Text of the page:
Many Indian governments play the game of managing the country’s economy like a T20 game. After all, a quick knock with ‘fast’ gains catches the eyeballs and five-year governments have “something to show”. But, Viral V. Acharya, former deputy governor of RBI and a vocal advocate against fiscal dominance of the government in managing most of India’s banks, believes that the Central Bank needs to play the ‘Rahul Dravid game’.
The former batsman is known to protect his wicket, have a good view of the off-stump, dodge tempting balls, and patiently wait for a rank-bad ball to hit a cover drive. All in all he plays the game of endurance without falling for the excitement. In his book, ‘Quest for Restoring Financial Stability in India’, Acharya explains the dilemma that his coveted position had once brought. He uses subtle, interesting allegories and, importantly, leaves the tough jargon making it a good read for youngsters, students and also bibliophiles who love reading about macroeconomics.
Acharya’s views are also earnest in insisting the need for India to move away from exerting pressure on the central bank and also a large section of public sector banks (PSBs) in which the government is a key stakeholder. In the last few years, the government spent billions of dollars recapitalizing state-owned banks. However, instead of rewarding the healthy banks, they supported weak banks, and the entire exercise did nothing to improve the credit books of banks. The same happened with demonetisation. The deposits of public sector banks went up substantially during the period, but the credit books of these undercapitalized banks did not improve. All in all, no growth was achieved by cash infusion either by depositors or by the government.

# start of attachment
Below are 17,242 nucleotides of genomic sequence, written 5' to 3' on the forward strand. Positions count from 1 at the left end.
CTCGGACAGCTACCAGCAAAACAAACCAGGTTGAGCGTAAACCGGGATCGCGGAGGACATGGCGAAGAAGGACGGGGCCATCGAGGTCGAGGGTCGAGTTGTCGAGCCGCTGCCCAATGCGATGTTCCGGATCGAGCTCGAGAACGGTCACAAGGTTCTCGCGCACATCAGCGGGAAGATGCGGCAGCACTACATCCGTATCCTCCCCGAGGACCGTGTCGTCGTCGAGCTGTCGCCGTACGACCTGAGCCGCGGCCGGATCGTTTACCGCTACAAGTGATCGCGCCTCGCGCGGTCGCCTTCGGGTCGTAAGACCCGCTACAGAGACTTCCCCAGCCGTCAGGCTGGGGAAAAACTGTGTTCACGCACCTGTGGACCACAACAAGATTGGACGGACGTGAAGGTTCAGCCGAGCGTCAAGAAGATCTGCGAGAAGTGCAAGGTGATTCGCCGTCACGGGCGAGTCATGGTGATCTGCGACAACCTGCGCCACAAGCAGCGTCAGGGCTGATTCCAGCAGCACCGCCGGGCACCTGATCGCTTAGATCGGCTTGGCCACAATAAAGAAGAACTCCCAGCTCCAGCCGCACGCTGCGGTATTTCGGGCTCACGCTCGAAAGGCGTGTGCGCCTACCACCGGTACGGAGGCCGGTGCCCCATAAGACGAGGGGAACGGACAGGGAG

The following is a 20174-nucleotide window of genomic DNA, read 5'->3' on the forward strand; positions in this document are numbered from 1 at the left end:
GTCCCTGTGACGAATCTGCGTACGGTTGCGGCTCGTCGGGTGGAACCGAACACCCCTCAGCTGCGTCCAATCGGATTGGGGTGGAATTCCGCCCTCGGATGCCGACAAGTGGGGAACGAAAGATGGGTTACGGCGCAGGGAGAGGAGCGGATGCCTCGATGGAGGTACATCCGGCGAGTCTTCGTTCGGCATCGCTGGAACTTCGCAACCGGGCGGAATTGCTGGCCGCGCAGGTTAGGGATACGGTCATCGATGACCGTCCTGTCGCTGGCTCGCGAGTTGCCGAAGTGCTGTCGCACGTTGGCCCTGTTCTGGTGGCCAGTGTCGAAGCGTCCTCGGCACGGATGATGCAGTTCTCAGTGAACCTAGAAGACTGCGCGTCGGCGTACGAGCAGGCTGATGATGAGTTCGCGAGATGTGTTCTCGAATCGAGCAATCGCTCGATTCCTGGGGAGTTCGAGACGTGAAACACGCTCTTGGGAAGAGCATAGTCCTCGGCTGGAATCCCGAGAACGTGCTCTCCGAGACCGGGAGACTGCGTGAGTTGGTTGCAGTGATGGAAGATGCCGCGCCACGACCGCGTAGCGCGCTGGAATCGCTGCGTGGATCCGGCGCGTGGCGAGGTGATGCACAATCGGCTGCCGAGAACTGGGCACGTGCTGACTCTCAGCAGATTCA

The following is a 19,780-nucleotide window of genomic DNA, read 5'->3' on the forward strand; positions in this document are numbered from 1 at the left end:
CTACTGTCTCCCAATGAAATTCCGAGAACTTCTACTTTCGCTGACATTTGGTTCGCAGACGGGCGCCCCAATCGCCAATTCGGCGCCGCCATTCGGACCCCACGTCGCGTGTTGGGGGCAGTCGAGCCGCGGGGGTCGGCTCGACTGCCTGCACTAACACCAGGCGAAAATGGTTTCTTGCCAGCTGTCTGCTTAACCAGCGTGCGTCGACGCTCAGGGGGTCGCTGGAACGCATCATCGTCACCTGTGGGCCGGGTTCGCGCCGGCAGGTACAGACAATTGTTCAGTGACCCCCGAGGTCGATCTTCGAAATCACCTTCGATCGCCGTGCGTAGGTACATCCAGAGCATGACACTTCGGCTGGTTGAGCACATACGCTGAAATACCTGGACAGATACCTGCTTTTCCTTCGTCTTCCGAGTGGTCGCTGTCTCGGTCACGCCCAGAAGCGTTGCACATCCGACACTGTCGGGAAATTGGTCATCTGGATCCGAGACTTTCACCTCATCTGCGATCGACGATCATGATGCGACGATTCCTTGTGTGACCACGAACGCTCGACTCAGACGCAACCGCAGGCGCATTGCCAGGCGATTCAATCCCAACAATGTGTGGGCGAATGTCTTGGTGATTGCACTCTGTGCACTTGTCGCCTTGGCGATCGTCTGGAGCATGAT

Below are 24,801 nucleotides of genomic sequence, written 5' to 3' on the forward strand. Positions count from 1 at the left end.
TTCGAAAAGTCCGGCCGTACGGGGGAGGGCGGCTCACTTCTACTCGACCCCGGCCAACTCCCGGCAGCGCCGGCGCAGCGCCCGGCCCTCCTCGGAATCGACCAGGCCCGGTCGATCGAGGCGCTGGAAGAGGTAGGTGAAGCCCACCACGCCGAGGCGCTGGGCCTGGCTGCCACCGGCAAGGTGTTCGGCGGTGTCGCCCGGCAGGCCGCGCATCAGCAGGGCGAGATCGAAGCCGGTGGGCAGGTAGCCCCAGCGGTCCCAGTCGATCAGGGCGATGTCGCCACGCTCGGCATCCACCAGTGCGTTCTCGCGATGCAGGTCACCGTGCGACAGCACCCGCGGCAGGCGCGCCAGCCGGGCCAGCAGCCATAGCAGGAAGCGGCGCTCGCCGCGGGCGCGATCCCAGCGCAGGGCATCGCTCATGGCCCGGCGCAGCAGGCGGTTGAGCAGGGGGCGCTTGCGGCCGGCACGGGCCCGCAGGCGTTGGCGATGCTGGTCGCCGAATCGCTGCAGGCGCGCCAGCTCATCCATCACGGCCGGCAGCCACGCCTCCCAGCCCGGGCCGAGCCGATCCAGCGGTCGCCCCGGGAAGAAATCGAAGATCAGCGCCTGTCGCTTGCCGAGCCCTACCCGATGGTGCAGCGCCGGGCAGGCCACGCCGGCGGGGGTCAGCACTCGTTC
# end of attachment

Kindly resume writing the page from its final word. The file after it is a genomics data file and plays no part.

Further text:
That’s because of toxic loans weighing down these banks, disallowing them to move fast. Even after the many shocks that the system received in terms of non-performance assets (NPAs), the transparency that Acharya and the former RBI governor Raghuram Rajan wanted to bring to the system, is far off.
Most banks tend to evergreen loans, turning them into what they call ‘zombie loans,’ which have the same effect as the undead characters which keep coming back to cause trouble. However, most governments tend to maintain a ‘status quo’ on this burgeoning problem. Much to Acharya’s chagrin, he quotes scientist Albert Einstein, who said that insanity is doing the same thing again and again and expecting different results.
Acharya also believes that banks need to make decisive decisions, when it comes to taking haircuts on bad loans and moving them to a ‘bad bank’. India’s finance minister Nirmala Sitharaman announced in the last budget that such a bank would be undertaken. However, public sector banks must choose their strategies right from raising private capital, and also consider selling good loans and assets to raise money and chase growth.
Acharya also digs into his own roots while explaining why he believes that banks must give small loans to entrepreneurs, especially women entrepreneurs who seek loans to buy sewing machines, re-sell sarees, etc. He points out that most of these borrowers are aspirational with noble intentions. In most cases, the borrowers are mothers who want to send her children to ‘English speaking schools’. Such a borrower who wants to shape a child’s future has the willingness to pay off her debts. This, and many concepts of banking, its effects and efforts are explained in a simple and engaging manner in this book, which is a library must-have.
Book: Quest for Restoring Financial Stability in India
Author: Viral V. Acharya
Price: Rs 396